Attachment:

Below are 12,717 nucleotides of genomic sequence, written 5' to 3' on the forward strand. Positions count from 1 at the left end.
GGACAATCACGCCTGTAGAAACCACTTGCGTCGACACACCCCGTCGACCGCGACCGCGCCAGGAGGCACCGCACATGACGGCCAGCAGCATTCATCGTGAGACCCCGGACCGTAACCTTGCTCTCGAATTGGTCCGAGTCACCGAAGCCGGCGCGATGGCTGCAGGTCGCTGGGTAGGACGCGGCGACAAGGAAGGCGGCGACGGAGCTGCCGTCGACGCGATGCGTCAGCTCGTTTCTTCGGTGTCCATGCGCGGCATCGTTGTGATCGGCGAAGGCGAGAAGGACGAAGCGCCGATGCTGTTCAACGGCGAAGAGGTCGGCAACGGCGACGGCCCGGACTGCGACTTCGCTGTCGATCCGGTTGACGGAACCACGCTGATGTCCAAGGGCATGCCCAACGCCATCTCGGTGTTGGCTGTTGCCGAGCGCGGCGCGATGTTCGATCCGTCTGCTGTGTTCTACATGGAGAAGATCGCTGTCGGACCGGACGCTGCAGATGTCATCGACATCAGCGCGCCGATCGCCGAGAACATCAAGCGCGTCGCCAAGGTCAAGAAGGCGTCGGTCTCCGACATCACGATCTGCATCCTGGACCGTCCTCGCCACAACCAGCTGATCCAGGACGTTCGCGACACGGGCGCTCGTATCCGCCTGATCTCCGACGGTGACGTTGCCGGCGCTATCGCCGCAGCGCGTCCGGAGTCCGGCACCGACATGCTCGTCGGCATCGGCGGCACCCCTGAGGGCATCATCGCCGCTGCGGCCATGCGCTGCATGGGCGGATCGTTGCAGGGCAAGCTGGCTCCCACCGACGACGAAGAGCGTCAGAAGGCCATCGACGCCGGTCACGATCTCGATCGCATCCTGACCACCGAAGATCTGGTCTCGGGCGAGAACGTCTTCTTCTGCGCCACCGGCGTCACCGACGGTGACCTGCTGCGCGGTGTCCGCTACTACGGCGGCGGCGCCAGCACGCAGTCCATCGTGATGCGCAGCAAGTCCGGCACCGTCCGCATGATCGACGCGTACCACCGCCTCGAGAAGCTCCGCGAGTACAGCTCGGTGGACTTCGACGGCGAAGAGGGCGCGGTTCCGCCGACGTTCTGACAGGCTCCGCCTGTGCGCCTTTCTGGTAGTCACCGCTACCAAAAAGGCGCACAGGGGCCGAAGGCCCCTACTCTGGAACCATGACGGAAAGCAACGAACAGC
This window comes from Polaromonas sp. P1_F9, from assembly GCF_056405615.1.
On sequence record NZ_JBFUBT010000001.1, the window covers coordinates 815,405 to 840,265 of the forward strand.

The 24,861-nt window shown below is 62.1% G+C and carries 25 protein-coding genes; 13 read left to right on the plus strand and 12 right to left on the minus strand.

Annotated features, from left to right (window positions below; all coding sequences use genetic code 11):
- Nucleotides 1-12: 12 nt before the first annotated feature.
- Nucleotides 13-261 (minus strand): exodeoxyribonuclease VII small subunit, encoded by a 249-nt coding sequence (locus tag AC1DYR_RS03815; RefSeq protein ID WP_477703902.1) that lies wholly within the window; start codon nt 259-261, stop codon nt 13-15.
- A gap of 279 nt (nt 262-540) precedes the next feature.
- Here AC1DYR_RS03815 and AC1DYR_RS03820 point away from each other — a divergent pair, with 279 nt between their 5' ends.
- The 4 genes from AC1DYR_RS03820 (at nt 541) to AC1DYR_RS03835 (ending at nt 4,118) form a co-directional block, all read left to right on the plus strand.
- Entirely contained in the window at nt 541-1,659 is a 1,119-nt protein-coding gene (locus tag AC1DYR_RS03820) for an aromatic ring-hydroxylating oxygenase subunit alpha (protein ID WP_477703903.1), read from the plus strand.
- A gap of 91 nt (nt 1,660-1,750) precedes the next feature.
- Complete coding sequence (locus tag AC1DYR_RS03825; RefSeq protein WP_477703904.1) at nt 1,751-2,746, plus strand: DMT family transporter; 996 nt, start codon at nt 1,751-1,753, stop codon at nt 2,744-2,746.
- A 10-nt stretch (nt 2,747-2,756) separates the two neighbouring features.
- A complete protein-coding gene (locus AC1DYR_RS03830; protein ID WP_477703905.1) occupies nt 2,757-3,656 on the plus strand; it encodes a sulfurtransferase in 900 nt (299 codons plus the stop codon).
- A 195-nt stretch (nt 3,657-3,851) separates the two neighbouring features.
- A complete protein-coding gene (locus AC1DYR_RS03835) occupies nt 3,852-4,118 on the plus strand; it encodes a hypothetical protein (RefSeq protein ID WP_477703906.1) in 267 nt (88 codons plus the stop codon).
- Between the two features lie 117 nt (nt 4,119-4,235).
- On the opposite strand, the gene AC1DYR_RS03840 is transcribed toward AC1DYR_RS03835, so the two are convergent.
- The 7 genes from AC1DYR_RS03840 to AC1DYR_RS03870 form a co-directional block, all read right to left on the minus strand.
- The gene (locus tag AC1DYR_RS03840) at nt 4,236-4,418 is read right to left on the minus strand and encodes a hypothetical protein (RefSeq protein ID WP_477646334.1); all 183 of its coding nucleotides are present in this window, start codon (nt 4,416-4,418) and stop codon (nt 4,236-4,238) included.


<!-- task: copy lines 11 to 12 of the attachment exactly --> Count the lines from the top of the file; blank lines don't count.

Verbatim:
- The 4 genes from AC1DYR_RS03820 (at nt 541) to AC1DYR_RS03835 (ending at nt 4,118) form a co-directional block, all read left to right on the plus strand.
- Entirely contained in the window at nt 541-1,659 is a 1,119-nt protein-coding gene (locus tag AC1DYR_RS03820) for an aromatic ring-hydroxylating oxygenase subunit alpha (protein ID WP_477703903.1), read from the plus strand.